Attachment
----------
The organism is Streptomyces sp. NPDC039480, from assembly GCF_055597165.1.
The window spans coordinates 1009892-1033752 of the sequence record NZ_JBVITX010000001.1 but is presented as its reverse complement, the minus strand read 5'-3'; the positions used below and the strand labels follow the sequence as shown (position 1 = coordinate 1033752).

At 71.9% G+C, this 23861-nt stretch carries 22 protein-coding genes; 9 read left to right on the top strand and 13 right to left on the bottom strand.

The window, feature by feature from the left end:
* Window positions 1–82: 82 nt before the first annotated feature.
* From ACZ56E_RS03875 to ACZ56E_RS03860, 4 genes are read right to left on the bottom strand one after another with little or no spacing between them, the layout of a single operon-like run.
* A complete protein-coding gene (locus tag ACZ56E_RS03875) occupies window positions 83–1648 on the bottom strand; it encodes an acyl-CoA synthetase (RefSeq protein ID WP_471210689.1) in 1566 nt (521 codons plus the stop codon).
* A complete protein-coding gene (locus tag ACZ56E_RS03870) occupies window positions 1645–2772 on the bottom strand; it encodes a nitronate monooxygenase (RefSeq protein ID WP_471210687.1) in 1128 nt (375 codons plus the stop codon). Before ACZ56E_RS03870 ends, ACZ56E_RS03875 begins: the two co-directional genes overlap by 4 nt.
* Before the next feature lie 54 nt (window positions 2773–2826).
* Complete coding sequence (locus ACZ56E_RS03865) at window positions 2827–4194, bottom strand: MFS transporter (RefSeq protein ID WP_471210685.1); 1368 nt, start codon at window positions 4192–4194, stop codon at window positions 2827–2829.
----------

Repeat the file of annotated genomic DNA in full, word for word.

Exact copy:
The organism is Streptomyces sp. NPDC039480, from assembly GCF_055597165.1.
The window spans coordinates 1009892-1033752 of the sequence record NZ_JBVITX010000001.1 but is presented as its reverse complement, the minus strand read 5'-3'; the positions used below and the strand labels follow the sequence as shown (position 1 = coordinate 1033752).

At 71.9% G+C, this 23861-nt stretch carries 22 protein-coding genes; 9 read left to right on the top strand and 13 right to left on the bottom strand.

The window, feature by feature from the left end:
* Window positions 1–82: 82 nt before the first annotated feature.
* From ACZ56E_RS03875 to ACZ56E_RS03860, 4 genes are read right to left on the bottom strand one after another with little or no spacing between them, the layout of a single operon-like run.
* A complete protein-coding gene (locus tag ACZ56E_RS03875) occupies window positions 83–1648 on the bottom strand; it encodes an acyl-CoA synthetase (RefSeq protein ID WP_471210689.1) in 1566 nt (521 codons plus the stop codon).
* A complete protein-coding gene (locus tag ACZ56E_RS03870) occupies window positions 1645–2772 on the bottom strand; it encodes a nitronate monooxygenase (RefSeq protein ID WP_471210687.1) in 1128 nt (375 codons plus the stop codon). Before ACZ56E_RS03870 ends, ACZ56E_RS03875 begins: the two co-directional genes overlap by 4 nt.
* Before the next feature lie 54 nt (window positions 2773–2826).
* Complete coding sequence (locus ACZ56E_RS03865) at window positions 2827–4194, bottom strand: MFS transporter (RefSeq protein ID WP_471210685.1); 1368 nt, start codon at window positions 4192–4194, stop codon at window positions 2827–2829.